Service learning resources include online documents and videos to prepare educators for implementing a project. Publications with training guides and research information also might provide a valuable resource to incorporate service learning into a classroom curriculum. In some communities, nonprofit community agencies offer service learning resources through workshops that explain their needs. School districts typically conduct regular training courses for teachers.
A school district incorporating service learning into regular classroom work might send staff members to intensive training sessions to prepare them to train their peers. These teachers typically bring back supplemental brochures, videos, and booklets to use as service learning resources for in-school training. Worksheets allow teachers to walk through a sample project and evaluate its effectiveness.
Service learning gives students a hands-on experience in the community to enhance coursework in the classroom. It differs from strictly volunteer work because it is aligned with the school’s regular curriculum and becomes a teaching tool. Teachers prepare students for service learning in the classroom and encourage reflection on lessons they learn.
Students working at a community food distribution center might learn about poverty and nutrition, for example. Pupils participating in a project at an animal sanctuary typically gain knowledge about the environment and endangered species. History lessons might become more relevant by helping out at the local museum.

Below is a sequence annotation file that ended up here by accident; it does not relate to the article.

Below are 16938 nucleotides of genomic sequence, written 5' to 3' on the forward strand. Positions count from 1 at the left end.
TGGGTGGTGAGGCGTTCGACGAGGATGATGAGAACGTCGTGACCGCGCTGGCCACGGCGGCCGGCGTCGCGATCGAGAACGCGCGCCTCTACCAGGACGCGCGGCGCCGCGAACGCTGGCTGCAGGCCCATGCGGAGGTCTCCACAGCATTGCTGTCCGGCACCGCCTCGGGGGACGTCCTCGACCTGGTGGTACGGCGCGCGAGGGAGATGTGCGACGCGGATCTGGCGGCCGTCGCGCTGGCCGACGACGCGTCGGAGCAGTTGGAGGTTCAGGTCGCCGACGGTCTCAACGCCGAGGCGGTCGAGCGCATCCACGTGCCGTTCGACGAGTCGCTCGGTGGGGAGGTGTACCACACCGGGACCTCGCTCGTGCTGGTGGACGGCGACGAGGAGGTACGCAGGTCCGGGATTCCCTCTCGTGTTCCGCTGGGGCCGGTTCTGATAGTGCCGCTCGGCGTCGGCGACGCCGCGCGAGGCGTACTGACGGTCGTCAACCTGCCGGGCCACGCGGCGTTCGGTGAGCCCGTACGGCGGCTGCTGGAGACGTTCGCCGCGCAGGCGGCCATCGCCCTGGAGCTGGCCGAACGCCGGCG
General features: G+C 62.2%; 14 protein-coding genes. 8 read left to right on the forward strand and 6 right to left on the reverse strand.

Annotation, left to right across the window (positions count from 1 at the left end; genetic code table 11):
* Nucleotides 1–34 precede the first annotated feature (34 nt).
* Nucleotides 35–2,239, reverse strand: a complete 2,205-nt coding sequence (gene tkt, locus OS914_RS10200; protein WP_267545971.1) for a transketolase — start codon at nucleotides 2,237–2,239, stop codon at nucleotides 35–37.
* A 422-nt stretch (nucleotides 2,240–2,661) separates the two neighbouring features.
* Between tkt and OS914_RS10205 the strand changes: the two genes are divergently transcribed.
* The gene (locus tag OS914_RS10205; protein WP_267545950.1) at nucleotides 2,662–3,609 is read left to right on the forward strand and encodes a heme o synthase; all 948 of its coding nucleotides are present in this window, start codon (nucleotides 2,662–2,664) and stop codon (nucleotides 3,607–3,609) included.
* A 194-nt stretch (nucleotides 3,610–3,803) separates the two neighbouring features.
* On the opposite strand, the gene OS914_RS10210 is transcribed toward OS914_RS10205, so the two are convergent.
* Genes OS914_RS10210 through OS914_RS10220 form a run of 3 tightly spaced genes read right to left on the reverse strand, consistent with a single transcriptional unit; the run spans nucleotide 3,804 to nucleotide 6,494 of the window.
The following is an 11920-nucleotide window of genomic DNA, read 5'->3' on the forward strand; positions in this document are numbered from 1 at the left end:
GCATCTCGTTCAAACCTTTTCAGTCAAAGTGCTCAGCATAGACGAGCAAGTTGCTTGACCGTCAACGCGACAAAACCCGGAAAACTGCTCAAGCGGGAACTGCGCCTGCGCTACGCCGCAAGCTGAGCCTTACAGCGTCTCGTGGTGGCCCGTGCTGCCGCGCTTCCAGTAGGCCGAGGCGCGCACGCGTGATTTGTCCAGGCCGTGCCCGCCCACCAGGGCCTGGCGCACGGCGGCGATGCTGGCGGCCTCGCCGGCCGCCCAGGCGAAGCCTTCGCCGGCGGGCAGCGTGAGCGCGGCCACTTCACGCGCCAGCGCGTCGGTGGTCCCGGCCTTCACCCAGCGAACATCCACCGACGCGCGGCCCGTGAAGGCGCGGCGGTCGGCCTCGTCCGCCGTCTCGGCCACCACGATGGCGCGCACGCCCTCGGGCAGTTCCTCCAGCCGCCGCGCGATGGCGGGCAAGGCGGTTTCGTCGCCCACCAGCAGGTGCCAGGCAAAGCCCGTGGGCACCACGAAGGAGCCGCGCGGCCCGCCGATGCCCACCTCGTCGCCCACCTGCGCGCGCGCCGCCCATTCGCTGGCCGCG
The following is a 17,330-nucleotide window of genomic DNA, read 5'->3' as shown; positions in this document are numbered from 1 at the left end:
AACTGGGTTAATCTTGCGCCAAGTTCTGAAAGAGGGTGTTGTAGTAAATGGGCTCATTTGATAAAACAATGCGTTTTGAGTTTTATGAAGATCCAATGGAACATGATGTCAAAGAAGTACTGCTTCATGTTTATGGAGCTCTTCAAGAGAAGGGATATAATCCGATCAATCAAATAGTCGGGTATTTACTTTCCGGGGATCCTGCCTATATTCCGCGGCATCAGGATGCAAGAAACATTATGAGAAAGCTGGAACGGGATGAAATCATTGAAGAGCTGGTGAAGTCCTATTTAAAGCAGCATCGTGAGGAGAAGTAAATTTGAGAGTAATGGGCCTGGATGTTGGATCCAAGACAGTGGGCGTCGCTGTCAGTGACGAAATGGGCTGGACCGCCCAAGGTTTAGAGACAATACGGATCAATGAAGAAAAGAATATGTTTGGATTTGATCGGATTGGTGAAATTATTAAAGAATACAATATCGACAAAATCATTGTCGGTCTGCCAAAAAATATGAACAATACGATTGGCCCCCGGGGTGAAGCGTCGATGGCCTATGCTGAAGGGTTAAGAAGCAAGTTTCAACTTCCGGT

The Internet provides many service learning resources for primary, secondary, and university educators, with hundreds of sites giving detailed instructions on how to implement a program. Supplemental instructional materials can be downloaded and shared with colleagues during in-house training sessions. These materials might include research documents outlining effective service learning projects throughout the country. Teachers might also access videos of training sessions at no charge.
Community organizations might represent another service learning resource. Some of these groups offer training tailored to their specific needs. A workshop might detail typical projects suitable for students and explain what the pupils might learn. These resources could include environmental clubs or zoos. Private businesses, such as nursing homes or hospitals, sometimes also offer service learning resources in the form of written material to assist teachers in planning programs.
Service learning typically contains several components to meet defined parameters. Teachers first identify community needs that supplement what is being taught in the classroom. The educators form a partnership with the community group or agency where students will work. They prepare students for civic work by teaching about responsibility and goals of the project.
In most areas, teachers encourage students to reflect on the project during and after its completion. They may require pupils to write a report about the experience with examples of what they learned. In some regions, students must complete a service learning project as a graduation requirement.